Pharyngeal Swallowing: Transport and Protection The most complex all-or-none reflex elicited from the pharyngeal region is pharyngeal swallowing. While swallowing can be elicited without previous oral preparation, the normal functional sequence involves initial food intake, such as incising hard food or sipping liquid, masticating or chewing food to a smaller size or bolus, and ... Article
Article  |   March 01, 2001
Pharyngeal Swallowing: Transport and Protection
Author Affiliations & Notes
  • Arthur J. Miller
    Department of Growth and Development, School of Dentistry, University of California at San Francisco
Article Information
Articles
Article   |   March 01, 2001
Pharyngeal Swallowing: Transport and Protection
SIG 13 Perspectives on Swallowing and Swallowing Disorders (Dysphagia), March 2001, Vol. 10, 7-9. doi:10.1044/sasd10.1.7
SIG 13 Perspectives on Swallowing and Swallowing Disorders (Dysphagia), March 2001, Vol. 10, 7-9. doi:10.1044/sasd10.1.7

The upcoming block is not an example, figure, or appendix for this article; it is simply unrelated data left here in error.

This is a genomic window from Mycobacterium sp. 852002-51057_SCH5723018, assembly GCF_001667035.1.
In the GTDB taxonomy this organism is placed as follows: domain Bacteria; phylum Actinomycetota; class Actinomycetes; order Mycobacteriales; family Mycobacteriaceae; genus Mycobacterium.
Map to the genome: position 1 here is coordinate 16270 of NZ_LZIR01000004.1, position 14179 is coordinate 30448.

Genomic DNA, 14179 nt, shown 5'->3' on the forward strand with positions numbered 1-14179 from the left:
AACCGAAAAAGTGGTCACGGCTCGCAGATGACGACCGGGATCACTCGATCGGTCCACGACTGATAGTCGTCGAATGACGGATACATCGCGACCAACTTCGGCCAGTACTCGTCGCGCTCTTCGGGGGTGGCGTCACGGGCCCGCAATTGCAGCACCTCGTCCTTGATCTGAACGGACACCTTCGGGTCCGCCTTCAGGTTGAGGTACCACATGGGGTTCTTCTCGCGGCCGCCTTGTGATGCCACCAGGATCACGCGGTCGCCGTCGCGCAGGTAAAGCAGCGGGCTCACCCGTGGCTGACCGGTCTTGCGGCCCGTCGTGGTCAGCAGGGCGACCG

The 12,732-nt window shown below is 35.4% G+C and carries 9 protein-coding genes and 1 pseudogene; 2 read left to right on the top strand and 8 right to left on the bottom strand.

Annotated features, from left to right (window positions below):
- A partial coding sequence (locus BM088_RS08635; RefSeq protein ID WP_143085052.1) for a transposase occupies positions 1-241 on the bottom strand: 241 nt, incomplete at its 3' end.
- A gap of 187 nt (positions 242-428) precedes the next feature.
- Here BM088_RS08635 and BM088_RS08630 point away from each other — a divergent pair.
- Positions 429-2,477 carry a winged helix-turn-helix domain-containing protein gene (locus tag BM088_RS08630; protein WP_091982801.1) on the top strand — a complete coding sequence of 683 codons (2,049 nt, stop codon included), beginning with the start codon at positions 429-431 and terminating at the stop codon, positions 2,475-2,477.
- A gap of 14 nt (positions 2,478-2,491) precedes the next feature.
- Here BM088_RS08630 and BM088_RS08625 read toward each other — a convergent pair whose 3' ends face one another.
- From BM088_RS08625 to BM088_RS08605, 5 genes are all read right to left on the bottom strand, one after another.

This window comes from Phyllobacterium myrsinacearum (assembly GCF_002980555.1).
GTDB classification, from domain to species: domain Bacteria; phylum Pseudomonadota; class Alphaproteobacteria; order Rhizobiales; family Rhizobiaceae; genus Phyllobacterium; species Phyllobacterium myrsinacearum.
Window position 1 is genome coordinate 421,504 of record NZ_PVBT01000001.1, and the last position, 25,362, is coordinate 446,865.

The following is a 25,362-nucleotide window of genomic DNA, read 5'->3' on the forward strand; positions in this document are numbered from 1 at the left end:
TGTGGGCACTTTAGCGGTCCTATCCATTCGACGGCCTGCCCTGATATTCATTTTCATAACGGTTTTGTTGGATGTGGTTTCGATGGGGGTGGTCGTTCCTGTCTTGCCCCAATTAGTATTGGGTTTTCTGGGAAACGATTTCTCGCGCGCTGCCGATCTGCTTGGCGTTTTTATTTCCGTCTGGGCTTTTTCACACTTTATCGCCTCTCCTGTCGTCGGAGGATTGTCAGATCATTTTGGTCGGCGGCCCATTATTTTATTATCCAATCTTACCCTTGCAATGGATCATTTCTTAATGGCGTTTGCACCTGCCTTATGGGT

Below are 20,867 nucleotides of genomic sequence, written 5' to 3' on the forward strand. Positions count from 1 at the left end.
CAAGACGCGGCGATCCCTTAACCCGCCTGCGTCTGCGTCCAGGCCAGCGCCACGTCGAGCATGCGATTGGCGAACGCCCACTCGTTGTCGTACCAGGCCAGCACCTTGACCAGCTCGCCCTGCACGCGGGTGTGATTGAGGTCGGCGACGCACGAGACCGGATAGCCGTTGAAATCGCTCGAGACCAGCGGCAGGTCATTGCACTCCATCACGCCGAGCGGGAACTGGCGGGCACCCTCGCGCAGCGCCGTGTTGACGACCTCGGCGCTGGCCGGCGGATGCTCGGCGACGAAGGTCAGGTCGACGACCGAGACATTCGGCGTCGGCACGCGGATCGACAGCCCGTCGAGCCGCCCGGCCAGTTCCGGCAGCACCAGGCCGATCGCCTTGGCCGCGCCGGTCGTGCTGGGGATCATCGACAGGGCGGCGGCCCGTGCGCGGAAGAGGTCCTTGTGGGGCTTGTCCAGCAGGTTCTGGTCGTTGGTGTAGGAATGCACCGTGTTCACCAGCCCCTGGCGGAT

The most complex all-or-none reflex elicited from the pharyngeal region is pharyngeal swallowing. While swallowing can be elicited without previous oral preparation, the normal functional sequence involves initial food intake, such as incising hard food or sipping liquid, masticating or chewing food to a smaller size or bolus, and then orally transporting the bolus toward the pillars of fauces (the anterior portals of the pharynx). Pharyngeal swallowing involves muscles of the soft palate, tongue, hyoid bone, pharynx, and larynx. The soft palate elevates, the pharyngeal walls appose, the hyoid and larynx elevate, the laryngeal vestibule closes, the epiglottis tilts downward, and the upper esophageal sphincter relaxes and opens (Donner, Bosma, & Robertson, 1985). The extrinsic tongue muscles include the genioglossus. The intrinsic muscles provide the ability to change the shape of the tongue, as in flattening or developing grooves. The tongue changes position by movement of the hyoid bone that involves the supra- and infrahyoid muscles. The pharynx is composed of the superior, middle, and inferior constrictor muscles that overlap to form a continuous sheath of muscles extending from the cranium to the esophagus. The muscles are thin, with their fibers oriented obliquely and inserting into a posterior median raphe (Bosma, Donner, Tanaka, & Robertson, 1986). The posterior pharyngeal wall includes a thin layer of elastic tissue that allows the pharyngeal wall to expand and contract without folding. During pharyngeal swallowing, the lateral and posterior walls of the pharynx move medially and anteriorly, reducing the pharyngeal area during the development of a caudally directed wavelike motion. Three other muscles elevate the pharynx—the stylopharyngeus, salpingopharyngeus, and palatopharyngeus. The muscles involved in pharyngeal swallowing are innervated by several motoneurons in several cranial nerves, including the trigeminal (V), facial (VII), glossopharyngeal (IX), vagal (X), accessory (XI), and hypoglossal nerves (XII).
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